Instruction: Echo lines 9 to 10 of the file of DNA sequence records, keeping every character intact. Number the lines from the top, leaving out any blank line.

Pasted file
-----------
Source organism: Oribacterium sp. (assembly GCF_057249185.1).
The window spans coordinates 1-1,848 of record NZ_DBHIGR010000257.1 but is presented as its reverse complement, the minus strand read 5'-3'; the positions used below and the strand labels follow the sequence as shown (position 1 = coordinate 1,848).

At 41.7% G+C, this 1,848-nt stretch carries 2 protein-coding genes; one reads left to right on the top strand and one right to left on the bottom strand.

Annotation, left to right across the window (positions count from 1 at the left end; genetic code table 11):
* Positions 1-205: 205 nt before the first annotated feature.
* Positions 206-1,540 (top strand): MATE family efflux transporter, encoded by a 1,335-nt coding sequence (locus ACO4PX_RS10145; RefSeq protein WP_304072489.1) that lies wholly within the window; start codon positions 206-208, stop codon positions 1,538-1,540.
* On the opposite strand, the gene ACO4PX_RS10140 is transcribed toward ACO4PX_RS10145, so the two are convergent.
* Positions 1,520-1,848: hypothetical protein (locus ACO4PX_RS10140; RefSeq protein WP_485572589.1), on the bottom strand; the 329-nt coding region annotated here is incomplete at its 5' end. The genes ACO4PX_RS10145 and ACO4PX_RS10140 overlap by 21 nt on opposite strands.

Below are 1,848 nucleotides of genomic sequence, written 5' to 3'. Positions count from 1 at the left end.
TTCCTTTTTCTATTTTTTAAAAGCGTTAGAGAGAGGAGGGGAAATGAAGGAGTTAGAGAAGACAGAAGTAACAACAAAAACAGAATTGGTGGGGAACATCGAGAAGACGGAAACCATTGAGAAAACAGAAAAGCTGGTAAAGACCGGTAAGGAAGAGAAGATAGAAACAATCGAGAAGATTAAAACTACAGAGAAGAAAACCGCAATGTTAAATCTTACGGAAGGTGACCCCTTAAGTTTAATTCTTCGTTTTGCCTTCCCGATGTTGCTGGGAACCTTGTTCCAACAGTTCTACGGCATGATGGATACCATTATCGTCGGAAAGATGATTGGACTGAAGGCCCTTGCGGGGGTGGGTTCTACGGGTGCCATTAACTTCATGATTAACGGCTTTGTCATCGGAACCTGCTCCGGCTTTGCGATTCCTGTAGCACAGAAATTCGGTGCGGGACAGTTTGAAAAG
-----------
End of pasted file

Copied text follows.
Below are 1,848 nucleotides of genomic sequence, written 5' to 3'. Positions count from 1 at the left end.
TTCCTTTTTCTATTTTTTAAAAGCGTTAGAGAGAGGAGGGGAAATGAAGGAGTTAGAGAAGACAGAAGTAACAACAAAAACAGAATTGGTGGGGAACATCGAGAAGACGGAAACCATTGAGAAAACAGAAAAGCTGGTAAAGACCGGTAAGGAAGAGAAGATAGAAACAATCGAGAAGATTAAAACTACAGAGAAGAAAACCGCAATGTTAAATCTTACGGAAGGTGACCCCTTAAGTTTAATTCTTCGTTTTGCCTTCCCGATGTTGCTGGGAACCTTGTTCCAACAGTTCTACGGCATGATGGATACCATTATCGTCGGAAAGATGATTGGACTGAAGGCCCTTGCGGGGGTGGGTTCTACGGGTGCCATTAACTTCATGATTAACGGCTTTGTCATCGGAACCTGCTCCGGCTTTGCGATTCCTGTAGCACAGAAATTCGGTGCGGGACAGTTTGAAAAG